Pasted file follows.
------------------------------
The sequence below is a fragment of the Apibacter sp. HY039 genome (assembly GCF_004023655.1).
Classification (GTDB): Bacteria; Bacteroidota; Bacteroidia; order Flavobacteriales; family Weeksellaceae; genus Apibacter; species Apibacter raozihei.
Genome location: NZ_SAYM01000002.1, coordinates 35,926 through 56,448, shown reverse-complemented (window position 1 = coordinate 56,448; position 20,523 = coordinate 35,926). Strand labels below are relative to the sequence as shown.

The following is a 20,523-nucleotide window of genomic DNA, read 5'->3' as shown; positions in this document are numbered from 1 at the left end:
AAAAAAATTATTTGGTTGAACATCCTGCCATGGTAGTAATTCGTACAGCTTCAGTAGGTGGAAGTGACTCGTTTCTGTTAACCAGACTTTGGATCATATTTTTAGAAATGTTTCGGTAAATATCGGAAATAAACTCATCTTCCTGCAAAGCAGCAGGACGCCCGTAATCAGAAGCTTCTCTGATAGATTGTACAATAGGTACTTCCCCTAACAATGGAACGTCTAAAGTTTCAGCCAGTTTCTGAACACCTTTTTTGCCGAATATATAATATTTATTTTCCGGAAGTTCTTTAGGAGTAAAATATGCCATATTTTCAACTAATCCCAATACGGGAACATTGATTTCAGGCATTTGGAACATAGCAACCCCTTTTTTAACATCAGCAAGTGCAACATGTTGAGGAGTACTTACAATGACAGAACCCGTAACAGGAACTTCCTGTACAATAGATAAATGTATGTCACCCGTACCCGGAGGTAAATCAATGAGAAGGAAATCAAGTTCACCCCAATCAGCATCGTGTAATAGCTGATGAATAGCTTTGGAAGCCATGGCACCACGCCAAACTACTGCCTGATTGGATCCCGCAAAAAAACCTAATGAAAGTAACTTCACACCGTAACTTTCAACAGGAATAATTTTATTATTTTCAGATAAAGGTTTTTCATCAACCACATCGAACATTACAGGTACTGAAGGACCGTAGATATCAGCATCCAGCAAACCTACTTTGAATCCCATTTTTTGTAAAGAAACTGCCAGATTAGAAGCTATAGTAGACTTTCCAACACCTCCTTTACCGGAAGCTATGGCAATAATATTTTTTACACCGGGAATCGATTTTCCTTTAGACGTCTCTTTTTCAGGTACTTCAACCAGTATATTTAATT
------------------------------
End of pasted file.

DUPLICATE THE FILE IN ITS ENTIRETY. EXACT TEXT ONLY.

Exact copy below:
The sequence below is a fragment of the Apibacter sp. HY039 genome (assembly GCF_004023655.1).
Classification (GTDB): Bacteria; Bacteroidota; Bacteroidia; order Flavobacteriales; family Weeksellaceae; genus Apibacter; species Apibacter raozihei.
Genome location: NZ_SAYM01000002.1, coordinates 35,926 through 56,448, shown reverse-complemented (window position 1 = coordinate 56,448; position 20,523 = coordinate 35,926). Strand labels below are relative to the sequence as shown.

The following is a 20,523-nucleotide window of genomic DNA, read 5'->3' as shown; positions in this document are numbered from 1 at the left end:
AAAAAAATTATTTGGTTGAACATCCTGCCATGGTAGTAATTCGTACAGCTTCAGTAGGTGGAAGTGACTCGTTTCTGTTAACCAGACTTTGGATCATATTTTTAGAAATGTTTCGGTAAATATCGGAAATAAACTCATCTTCCTGCAAAGCAGCAGGACGCCCGTAATCAGAAGCTTCTCTGATAGATTGTACAATAGGTACTTCCCCTAACAATGGAACGTCTAAAGTTTCAGCCAGTTTCTGAACACCTTTTTTGCCGAATATATAATATTTATTTTCCGGAAGTTCTTTAGGAGTAAAATATGCCATATTTTCAACTAATCCCAATACGGGAACATTGATTTCAGGCATTTGGAACATAGCAACCCCTTTTTTAACATCAGCAAGTGCAACATGTTGAGGAGTACTTACAATGACAGAACCCGTAACAGGAACTTCCTGTACAATAGATAAATGTATGTCACCCGTACCCGGAGGTAAATCAATGAGAAGGAAATCAAGTTCACCCCAATCAGCATCGTGTAATAGCTGATGAATAGCTTTGGAAGCCATGGCACCACGCCAAACTACTGCCTGATTGGATCCCGCAAAAAAACCTAATGAAAGTAACTTCACACCGTAACTTTCAACAGGAATAATTTTATTATTTTCAGATAAAGGTTTTTCATCAACCACATCGAACATTACAGGTACTGAAGGACCGTAGATATCAGCATCCAGCAAACCTACTTTGAATCCCATTTTTTGTAAAGAAACTGCCAGATTAGAAGCTATAGTAGACTTTCCAACACCTCCTTTACCGGAAGCTATGGCAATAATATTTTTTACACCGGGAATCGATTTTCCTTTAGACGTCTCTTTTTCAGGTACTTCAACCAGTATATTTAATT